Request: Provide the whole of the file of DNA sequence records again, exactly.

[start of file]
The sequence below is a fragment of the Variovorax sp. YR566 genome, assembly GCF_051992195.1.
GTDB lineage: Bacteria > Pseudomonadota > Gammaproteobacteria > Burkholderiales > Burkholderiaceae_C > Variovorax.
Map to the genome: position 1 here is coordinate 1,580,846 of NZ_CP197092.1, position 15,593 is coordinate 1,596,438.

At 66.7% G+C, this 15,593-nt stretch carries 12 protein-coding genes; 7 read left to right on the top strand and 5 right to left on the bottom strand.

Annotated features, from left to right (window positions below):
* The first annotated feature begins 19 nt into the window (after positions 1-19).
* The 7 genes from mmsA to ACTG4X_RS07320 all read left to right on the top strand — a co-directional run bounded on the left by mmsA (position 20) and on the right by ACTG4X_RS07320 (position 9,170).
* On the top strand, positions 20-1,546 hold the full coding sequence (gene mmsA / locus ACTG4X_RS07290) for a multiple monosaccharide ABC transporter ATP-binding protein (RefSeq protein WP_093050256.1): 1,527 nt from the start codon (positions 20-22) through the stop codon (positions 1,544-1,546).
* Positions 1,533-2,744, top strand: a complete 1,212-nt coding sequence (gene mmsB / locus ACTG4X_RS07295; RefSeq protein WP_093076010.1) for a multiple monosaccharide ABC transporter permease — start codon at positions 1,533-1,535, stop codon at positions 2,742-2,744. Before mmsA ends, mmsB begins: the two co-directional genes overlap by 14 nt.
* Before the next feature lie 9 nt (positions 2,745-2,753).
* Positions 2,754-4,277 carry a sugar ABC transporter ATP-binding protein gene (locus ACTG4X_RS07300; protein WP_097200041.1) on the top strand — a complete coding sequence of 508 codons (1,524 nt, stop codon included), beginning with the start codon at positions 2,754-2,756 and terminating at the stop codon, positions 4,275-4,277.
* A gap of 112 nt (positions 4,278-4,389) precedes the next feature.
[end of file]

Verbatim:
The sequence below is a fragment of the Variovorax sp. YR566 genome, assembly GCF_051992195.1.
GTDB lineage: Bacteria > Pseudomonadota > Gammaproteobacteria > Burkholderiales > Burkholderiaceae_C > Variovorax.
Map to the genome: position 1 here is coordinate 1,580,846 of NZ_CP197092.1, position 15,593 is coordinate 1,596,438.

At 66.7% G+C, this 15,593-nt stretch carries 12 protein-coding genes; 7 read left to right on the top strand and 5 right to left on the bottom strand.

Annotated features, from left to right (window positions below):
* The first annotated feature begins 19 nt into the window (after positions 1-19).
* The 7 genes from mmsA to ACTG4X_RS07320 all read left to right on the top strand — a co-directional run bounded on the left by mmsA (position 20) and on the right by ACTG4X_RS07320 (position 9,170).
* On the top strand, positions 20-1,546 hold the full coding sequence (gene mmsA / locus ACTG4X_RS07290) for a multiple monosaccharide ABC transporter ATP-binding protein (RefSeq protein WP_093050256.1): 1,527 nt from the start codon (positions 20-22) through the stop codon (positions 1,544-1,546).
* Positions 1,533-2,744, top strand: a complete 1,212-nt coding sequence (gene mmsB / locus ACTG4X_RS07295; RefSeq protein WP_093076010.1) for a multiple monosaccharide ABC transporter permease — start codon at positions 1,533-1,535, stop codon at positions 2,742-2,744. Before mmsA ends, mmsB begins: the two co-directional genes overlap by 14 nt.
* Before the next feature lie 9 nt (positions 2,745-2,753).
* Positions 2,754-4,277 carry a sugar ABC transporter ATP-binding protein gene (locus ACTG4X_RS07300; protein WP_097200041.1) on the top strand — a complete coding sequence of 508 codons (1,524 nt, stop codon included), beginning with the start codon at positions 2,754-2,756 and terminating at the stop codon, positions 4,275-4,277.
* A gap of 112 nt (positions 4,278-4,389) precedes the next feature.